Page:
You get what you pay for!
"There is scarcely anything in the world that some man cannot make a little worse, and sell a little more cheaply. The person who buys on price alone is this man's lawful prey."
- John Ruskin
"You get what you pay for" rings very true in the world of bicycles. If the price seems too good to be true, it is usually based in fact. When purchasing new bikes that cost less than $400 you might soon find yourself attracted to department store bicycles. Retail stores such as Wal-Mart, K-Mart, Target and Costco offer bicycles that appear to be of sound quality and very affordable prices. They offer bikes from manufactures like Schwinn, Huffy and Mongoose, all made in China. However these bikes are sadly of very low-quality and in a short time, needing repairs. You will never find the same model (such as Schwinn's) in a retail bicycle shop because they are not manufactured the same way nor of the same quality. You purchased one of these department store bikes and saved hundreds at the cash register then discover your investment was not a wise decision. Budget produced parts such as shifters and kickstands coupled with bikes assembled by unskilled labor is only part of the formula that make these bicycles stand out as undesirable. Often these low-cost bikes have untrue (crooked or wobbly) wheels, improperly assembled components, derailleur's and even brakes out of adjustment. Even missing nuts and bolts. At SoCalBicycles we have repaired many of these units for customers who were unable to get their new bike fixed by the retailer, because the store has trouble assembling the bikes properly and absolutely no special tools or repair skills whatsoever. Purchase a new bike from online companies like Amazon and matters get much worse. Now you will be trying to assemble the bike and totally on your own for any issues, adjustments and problems the bicycle will surely have. You got what you paid for.
Watch out for these issues in a used bicycle purchase
Photos below came from actual private party bicycle ads. These are not rare examples, you can find many similar listed on the Internet every single day.
Above: This used beach cruiser seems nice... but lets look closer. The front fender has been mounted backwards. The seller snaps his bike photo not showing the "drive" side of the bicycle. However its still easy to note the absence of the chain guard. Finding a replacement chain guard is not easy.
Above: This used bike looks pretty good. Upon closer inspection you'll note the missing chain guard. Don't be fooled, finding a replacement chain guard can be very difficult and sometimes costly. Have you ever experienced your pant leg or shoe string getting snagged in an exposed sprocket? Chain guards are more than ornamental, they have a purpose, to protect the rider from the moving chain.
Above: Look closely, this nice looking beach cruiser has the forks mounted backwards! Care to fix this issue? Start by removing the front wheel and fender. If you don't know how, open your pocket book and take this one to your local bike shop for the correction.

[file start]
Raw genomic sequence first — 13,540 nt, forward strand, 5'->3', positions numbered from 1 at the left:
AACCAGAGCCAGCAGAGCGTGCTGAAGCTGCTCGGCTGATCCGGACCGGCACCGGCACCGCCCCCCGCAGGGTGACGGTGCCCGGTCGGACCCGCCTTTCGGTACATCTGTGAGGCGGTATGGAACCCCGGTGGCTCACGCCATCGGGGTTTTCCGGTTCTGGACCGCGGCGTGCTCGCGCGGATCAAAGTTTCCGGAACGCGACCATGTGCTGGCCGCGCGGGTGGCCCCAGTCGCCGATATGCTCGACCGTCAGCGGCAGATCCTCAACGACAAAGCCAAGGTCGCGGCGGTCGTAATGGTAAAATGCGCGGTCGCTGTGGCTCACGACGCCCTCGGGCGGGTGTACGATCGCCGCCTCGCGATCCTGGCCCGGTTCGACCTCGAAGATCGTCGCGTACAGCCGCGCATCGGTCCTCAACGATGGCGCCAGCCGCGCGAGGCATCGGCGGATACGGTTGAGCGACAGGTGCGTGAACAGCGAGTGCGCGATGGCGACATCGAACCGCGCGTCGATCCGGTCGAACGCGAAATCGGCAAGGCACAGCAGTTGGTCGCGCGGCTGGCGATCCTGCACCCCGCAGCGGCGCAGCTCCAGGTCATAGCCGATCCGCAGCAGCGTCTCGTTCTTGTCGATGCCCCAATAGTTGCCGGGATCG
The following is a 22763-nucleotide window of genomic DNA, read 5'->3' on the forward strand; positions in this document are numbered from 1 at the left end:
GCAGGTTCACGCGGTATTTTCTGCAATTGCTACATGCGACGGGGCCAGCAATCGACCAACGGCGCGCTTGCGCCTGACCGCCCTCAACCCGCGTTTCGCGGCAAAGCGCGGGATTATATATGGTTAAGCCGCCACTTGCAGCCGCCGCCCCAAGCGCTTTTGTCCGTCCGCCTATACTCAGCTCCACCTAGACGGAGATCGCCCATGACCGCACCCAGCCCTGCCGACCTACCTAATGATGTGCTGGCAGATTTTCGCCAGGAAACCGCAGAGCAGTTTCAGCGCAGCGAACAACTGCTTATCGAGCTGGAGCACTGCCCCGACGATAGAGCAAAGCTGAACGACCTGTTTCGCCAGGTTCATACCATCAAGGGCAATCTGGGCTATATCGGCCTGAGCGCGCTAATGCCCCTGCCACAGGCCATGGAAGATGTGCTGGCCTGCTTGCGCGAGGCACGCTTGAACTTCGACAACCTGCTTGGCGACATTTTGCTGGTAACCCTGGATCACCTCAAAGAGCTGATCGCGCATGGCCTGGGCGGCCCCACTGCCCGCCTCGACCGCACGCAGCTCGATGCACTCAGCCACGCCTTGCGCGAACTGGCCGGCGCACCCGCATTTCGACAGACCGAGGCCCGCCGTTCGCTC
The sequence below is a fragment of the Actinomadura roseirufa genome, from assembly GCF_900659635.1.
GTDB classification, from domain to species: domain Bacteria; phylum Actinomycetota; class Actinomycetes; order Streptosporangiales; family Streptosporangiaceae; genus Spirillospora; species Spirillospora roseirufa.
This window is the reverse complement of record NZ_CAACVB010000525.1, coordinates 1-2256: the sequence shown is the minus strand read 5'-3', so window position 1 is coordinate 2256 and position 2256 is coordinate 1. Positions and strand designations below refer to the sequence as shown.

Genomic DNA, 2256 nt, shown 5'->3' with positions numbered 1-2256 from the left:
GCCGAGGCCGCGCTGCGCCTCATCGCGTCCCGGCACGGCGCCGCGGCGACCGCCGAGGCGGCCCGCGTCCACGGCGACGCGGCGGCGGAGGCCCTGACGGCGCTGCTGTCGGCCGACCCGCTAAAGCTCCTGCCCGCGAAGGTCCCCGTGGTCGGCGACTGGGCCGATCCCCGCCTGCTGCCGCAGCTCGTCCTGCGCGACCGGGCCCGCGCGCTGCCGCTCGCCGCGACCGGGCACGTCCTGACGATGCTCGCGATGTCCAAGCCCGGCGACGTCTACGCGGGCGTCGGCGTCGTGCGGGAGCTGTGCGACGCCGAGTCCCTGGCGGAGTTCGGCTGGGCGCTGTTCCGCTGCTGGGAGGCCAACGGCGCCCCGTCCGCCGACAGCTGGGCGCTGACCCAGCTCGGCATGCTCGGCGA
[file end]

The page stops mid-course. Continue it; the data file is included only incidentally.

Above: Surely not difficult to recognize this beach cruiser has severely bent forks. The owner freely states: "slight bend in front of frame [actually the forks, not the frame] due to curb collision." No question the forks will need replacement. But one has to wonder what else was damaged in that "curb collision"? If it bent the forks that bad, what about the front wheel and spokes?
Above: Very sad, this photo was posted by a bicycle dealer. Sad because not only have they mounted the forks backwards, but they snapped this photo and posted it on the Internet. I guess this proves some dealers only know now to take your money—obviously clueless when it comes to basic bicycle assembly!
Above: Always amazing to see what people try to sell. Have you noticed anything wrong with the red bike in the above photo? Seems the seller has not realized the front fender is mounted backwards! What else is incorrect? It appears the kickstand (located on the left side of the bike) is missing, hence the bicycle leaned against the wall.
Prior to purchase when asking important questions to the bicycle seller many don't have answers. Wheel size? Frame size? Tire size? How many gears? Unfortunately most just don't know. Do you want to drive across town, waste your gas money and time only to find out the bike you wanted to buy was in a state of disrepair? Or, how about making the purchase, then discovering the problems, that cost you still more money.
Other frequent issues with used bicycles
- Bent or out-of-true wheels. Spin the wheel for a visual check.
- Mismatched wheels and or tire sizes. Look at both to see if they match.
- Missing, bent or damaged spokes. Look closely to make sure none are missing or broken.
- Non-working hand brakes. Try them out. Look at the brake pads.
- Stretched or worn-out chain. Must be checked with a shop tool. You can't other wise be sure. A worn out chain can lead to other problems.
- Damaged or out of adjusted derailleur. Test ride the bike. Make sure all gears function.
- Damaged or bent forks. Sometimes it takes a professional to notice the bend.
- Broken shifters and or cables. Test all when you ride the bike.
- Flat tires leading to the expense of tires and tubes.
- Broken or missing kickstand.
- Crank or bottom bracket problems. If it is loose or causing problems, its going to need work and or parts.